Use of Rhetoric in Nickel and Dimed

Only available on StudyMode
  • Download(s) : 594
  • Published : July 28, 2008
Open Document
Text Preview
Why Should We Care

In her expose, Nickel and Dime, Barbara Ehrenreich shares her experience of what it is like for unskilled women to be forced to be put into the labor market after the welfare reform that was going on in 1998. Ehrenreich wanted to capture her experience by retelling her method of “uncover journalism” in a chronological order type of presentation of events that took place during her endeavor. Her methodologies and actions were some what not orthodox in practice. This was not to be a social experiment that was to recreate a poverty social scenario, but it was to in fact see if she could maintain a lifestyle working low wage paying jobs the way 4 million women were about to experience it. Although Ehrenreich makes good use of rhetoric (ethos, pathos, logos), she is very effective at portraying pathos, trying to get us to understand why we should care about a social situation such as this through, credibility, emotion, and logic.

Like most people whom conduct experiments, Ehrenreich must first establish credibility of her knowledge of this subject. She does this in her introduction in numerous ways. Ehrenreich comes out saying that she has a Ph.D in biology but has a fancy for writing. She starts off with her exposure to low wage paying jobs by using her sister and her husband a companion for over a decade. Her sister, who use to work for the phone company as a sales representative, a factory work and receptionist who described it her experiences as “the hopelessness of being a wage slave”. Her husband use to work for $4.50 an hour in a warehouse before he was fortunate enough to land a good paying job with the union workers the Teamsters. Ehrenreich’s use of statistical information also proves to her audience that she in fact has done her research on this topic. She admits that poverty is a social topic that she frequently talks about. She researched that in 1998 the National Coalition for the Homeless reported that nationwide on average...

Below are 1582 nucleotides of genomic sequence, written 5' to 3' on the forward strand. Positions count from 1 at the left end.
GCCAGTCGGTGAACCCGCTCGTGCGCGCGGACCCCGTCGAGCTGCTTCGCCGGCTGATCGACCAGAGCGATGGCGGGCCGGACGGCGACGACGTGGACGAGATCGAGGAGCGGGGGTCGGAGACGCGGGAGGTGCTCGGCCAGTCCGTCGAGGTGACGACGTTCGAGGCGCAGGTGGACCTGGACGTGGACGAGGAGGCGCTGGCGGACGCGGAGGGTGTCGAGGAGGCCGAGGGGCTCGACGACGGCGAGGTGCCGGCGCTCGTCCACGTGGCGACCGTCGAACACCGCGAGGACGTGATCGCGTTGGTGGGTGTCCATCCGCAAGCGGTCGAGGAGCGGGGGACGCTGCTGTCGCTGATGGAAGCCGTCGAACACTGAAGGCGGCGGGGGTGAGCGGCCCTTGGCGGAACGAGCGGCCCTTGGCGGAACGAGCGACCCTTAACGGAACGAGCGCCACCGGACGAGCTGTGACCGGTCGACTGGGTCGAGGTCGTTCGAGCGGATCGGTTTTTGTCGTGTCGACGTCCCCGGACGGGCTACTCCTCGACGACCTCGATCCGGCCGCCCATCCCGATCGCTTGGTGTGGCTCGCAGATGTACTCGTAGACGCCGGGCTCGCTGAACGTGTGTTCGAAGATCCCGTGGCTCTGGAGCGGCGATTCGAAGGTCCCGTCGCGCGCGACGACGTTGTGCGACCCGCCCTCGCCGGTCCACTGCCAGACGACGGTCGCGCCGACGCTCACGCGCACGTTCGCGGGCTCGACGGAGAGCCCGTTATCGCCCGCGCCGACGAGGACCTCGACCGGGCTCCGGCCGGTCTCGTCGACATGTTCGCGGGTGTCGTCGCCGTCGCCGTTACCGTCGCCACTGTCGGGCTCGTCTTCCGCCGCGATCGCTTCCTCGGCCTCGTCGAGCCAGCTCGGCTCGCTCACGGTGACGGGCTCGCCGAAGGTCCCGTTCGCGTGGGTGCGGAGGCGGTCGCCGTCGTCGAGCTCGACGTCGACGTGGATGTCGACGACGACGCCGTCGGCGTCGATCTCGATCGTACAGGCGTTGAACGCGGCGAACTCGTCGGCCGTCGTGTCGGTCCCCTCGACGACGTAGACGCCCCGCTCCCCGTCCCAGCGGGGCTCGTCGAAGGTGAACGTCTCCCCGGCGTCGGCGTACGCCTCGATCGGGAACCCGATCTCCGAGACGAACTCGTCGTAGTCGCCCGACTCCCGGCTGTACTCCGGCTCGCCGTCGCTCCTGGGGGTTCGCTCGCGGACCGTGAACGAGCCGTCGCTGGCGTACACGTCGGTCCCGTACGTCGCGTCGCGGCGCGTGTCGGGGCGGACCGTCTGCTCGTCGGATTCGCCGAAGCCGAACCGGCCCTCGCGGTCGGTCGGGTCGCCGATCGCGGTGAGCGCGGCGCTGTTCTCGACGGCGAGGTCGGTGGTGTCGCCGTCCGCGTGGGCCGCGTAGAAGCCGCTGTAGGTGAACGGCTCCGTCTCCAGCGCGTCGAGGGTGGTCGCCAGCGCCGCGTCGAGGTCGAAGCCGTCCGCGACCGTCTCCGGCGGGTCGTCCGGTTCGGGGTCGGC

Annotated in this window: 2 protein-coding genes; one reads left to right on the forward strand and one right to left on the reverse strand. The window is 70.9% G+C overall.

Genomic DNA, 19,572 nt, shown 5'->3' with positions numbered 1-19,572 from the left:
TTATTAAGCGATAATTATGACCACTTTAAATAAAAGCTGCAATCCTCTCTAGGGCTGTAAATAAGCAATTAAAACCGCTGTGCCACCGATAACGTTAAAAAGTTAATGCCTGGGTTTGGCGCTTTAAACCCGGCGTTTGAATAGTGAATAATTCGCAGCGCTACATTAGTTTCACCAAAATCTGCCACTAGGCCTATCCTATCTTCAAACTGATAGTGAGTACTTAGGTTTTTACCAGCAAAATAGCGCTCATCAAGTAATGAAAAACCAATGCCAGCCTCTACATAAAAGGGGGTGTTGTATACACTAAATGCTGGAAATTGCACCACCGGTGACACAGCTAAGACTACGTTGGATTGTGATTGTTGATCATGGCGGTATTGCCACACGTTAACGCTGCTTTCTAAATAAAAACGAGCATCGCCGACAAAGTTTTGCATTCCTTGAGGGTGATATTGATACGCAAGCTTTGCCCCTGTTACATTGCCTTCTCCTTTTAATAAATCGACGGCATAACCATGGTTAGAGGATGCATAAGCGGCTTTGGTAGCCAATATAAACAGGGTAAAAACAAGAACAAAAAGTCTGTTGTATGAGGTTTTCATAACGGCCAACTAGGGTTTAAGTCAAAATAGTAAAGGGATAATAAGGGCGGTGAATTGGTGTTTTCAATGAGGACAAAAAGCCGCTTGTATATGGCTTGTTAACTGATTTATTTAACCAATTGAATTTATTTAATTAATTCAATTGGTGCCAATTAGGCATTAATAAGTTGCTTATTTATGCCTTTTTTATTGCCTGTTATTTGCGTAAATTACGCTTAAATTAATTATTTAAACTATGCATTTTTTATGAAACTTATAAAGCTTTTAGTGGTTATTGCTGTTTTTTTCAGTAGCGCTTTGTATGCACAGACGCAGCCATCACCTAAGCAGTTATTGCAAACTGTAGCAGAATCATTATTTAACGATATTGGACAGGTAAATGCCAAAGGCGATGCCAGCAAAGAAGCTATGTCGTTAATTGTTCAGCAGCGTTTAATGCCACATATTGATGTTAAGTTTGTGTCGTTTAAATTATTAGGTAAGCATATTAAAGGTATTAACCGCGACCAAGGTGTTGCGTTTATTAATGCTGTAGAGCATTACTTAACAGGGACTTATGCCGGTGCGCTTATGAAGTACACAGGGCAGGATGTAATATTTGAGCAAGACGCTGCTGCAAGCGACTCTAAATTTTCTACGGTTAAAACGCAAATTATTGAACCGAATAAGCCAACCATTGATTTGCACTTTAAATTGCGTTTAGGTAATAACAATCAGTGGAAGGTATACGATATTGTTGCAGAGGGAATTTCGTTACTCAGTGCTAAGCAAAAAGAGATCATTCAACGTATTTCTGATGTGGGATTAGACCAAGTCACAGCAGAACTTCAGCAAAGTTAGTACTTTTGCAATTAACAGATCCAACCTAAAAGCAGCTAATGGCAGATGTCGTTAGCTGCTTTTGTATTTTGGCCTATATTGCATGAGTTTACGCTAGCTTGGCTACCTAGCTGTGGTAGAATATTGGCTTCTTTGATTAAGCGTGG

tracking img